Also handy is that you can shoot in Portrait Mode with both the Telephoto and Wide lenses, along with the front-facing TrueDepth camera.
When in Portrait Mode you can adjust the focal length and therefore the background ‘blur’ or bokeh. This can happen either during the shot or afterwards with the on-phone edit tools.
In use, I’m really impressed with is how quickly Portrait Mode works now. On older iPhone models, there was often a delay while the phone figured out how to separate the foreground from the background. Apple’s new A13 Bionic processor gives the Pro the power to do this so quickly that there doesn’t appear to be a delay at all.
Portrait Mode is now great for pets, so my cat has been the subject of many photos during our tests. Given that she has black and white fur, it’s impressive that the system can figure out where her fur ends and the background begins.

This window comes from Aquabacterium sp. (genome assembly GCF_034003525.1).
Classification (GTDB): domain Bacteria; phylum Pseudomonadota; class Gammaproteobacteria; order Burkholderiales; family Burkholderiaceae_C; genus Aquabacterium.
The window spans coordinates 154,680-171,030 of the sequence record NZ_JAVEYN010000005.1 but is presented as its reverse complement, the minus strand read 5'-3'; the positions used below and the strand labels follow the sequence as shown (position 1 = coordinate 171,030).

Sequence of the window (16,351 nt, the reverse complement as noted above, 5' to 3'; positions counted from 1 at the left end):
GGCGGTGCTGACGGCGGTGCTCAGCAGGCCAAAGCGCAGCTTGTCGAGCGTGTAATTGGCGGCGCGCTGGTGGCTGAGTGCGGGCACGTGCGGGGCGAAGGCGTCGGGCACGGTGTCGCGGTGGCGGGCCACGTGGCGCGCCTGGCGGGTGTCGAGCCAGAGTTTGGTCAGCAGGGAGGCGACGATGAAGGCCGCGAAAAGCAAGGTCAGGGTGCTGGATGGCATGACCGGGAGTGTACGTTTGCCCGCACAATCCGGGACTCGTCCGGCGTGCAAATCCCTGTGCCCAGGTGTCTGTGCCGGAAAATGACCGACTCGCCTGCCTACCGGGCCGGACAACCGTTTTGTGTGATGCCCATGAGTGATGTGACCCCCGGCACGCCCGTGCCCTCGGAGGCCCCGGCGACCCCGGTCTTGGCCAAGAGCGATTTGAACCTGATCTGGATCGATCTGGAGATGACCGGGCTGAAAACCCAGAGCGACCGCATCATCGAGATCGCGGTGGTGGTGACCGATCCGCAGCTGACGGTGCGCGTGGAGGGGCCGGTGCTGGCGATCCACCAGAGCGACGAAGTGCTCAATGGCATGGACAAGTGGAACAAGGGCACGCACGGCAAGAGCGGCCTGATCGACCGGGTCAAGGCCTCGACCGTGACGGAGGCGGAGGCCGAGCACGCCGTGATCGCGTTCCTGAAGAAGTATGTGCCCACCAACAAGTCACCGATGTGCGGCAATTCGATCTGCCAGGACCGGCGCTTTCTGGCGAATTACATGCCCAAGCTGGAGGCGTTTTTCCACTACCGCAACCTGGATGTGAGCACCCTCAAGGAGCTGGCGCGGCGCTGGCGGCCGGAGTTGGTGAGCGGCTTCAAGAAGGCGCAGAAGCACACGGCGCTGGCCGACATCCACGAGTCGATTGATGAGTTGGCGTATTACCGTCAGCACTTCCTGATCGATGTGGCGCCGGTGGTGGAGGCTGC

Detail in the dark
Also new is the Night Mode feature. This uses a variety of technologies including 100 percent Focus Pixels and artificially intelligent photo-combining. Essentially, once a low light scene is detected, the mode turns on automatically. You may be required to hold the camera still for a set duration. I’ve experienced 1-3 seconds, and this is indicated around the shutter button. The camera system takes multiple photos at once and analyses the best bits and combines it all together. The net result is really worth it. It’s absolutely astounding how the phone lights up dark scenes, and Apple has added a bit of creative flair as well to keep blacks looking black where it should, rather than revealing detail in the dark that’s not needed.
Keep in mind that for fast snaps in dark places, such as nightclubs or dinner parties, the phone still requires some time to gather multiple images together and pick the best bits. If you don’t hold it still for long enough, the result will be blurry images. If you rest the phone against something solid, such as on a tabletop, the effect is quicker. All up, however, this is a serious improvement over previous models.